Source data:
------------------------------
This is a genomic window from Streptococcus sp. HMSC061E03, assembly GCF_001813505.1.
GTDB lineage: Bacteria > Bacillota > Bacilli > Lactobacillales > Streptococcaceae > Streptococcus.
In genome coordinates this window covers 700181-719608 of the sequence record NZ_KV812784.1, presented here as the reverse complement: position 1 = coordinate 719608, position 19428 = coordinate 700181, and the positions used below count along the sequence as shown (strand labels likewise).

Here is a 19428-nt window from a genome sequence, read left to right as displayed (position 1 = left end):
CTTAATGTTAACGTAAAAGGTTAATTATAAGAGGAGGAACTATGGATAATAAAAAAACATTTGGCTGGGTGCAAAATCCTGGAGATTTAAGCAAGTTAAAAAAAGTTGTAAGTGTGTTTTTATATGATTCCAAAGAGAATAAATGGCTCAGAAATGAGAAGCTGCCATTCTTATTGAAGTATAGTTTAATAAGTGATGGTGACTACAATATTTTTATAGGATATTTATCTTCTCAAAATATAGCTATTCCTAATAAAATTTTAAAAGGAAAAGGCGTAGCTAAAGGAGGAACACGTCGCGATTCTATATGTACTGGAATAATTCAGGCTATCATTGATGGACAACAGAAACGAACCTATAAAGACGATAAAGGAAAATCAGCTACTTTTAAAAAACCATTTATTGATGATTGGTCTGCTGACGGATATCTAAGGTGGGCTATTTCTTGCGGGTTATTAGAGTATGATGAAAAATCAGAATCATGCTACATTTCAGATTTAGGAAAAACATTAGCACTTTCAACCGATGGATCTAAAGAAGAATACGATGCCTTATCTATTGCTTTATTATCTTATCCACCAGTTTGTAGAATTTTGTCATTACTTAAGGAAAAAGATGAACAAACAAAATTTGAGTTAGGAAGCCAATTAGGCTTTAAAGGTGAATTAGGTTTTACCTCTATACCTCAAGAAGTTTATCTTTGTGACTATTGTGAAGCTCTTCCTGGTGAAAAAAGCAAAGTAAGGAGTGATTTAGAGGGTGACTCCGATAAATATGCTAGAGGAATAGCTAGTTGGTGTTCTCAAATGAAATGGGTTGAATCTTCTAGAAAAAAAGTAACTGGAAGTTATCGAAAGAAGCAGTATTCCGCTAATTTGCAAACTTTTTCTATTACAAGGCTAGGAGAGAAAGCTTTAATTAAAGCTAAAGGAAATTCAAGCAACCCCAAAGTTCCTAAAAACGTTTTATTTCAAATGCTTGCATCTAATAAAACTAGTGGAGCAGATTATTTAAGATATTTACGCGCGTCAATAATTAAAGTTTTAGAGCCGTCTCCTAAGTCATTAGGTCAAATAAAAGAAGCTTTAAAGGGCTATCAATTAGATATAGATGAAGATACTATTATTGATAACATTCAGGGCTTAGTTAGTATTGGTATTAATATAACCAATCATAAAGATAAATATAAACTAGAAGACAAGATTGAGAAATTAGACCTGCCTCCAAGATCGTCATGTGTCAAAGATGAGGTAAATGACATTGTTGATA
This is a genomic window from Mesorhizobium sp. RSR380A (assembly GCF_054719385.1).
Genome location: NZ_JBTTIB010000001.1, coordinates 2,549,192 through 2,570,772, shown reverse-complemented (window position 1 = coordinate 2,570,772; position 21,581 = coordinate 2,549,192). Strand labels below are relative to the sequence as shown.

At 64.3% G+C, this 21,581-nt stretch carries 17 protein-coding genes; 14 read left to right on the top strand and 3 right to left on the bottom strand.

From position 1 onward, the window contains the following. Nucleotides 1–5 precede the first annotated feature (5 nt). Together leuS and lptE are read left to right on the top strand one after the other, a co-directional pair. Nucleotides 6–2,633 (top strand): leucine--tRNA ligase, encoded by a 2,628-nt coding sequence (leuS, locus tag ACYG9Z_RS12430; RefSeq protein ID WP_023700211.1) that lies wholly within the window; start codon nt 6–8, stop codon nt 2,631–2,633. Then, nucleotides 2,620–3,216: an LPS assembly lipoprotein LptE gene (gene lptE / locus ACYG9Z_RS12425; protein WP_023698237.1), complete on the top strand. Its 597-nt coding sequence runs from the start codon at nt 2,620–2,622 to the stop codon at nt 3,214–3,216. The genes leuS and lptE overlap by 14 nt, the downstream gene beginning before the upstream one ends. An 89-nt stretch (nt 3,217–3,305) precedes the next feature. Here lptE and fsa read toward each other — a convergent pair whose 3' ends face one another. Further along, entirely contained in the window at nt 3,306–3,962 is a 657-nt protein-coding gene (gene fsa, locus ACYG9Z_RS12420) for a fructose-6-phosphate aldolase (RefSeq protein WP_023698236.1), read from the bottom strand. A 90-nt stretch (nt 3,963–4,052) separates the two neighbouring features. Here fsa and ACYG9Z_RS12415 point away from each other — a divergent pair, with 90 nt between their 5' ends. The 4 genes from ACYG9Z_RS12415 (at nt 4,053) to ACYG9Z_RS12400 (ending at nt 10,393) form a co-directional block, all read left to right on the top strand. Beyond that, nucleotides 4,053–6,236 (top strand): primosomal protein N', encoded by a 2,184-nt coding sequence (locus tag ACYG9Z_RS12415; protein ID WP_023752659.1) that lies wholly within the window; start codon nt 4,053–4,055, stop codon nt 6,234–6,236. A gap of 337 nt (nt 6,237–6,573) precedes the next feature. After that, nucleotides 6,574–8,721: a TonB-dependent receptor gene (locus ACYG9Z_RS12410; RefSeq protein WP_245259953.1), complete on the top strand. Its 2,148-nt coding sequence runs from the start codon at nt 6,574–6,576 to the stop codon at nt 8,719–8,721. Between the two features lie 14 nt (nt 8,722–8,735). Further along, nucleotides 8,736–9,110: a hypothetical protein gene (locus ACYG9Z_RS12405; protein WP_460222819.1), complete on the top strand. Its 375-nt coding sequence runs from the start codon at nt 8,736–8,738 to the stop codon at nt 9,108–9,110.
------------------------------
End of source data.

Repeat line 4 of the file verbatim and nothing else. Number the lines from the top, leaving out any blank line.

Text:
Here is a 19428-nt window from a genome sequence, read left to right as displayed (position 1 = left end):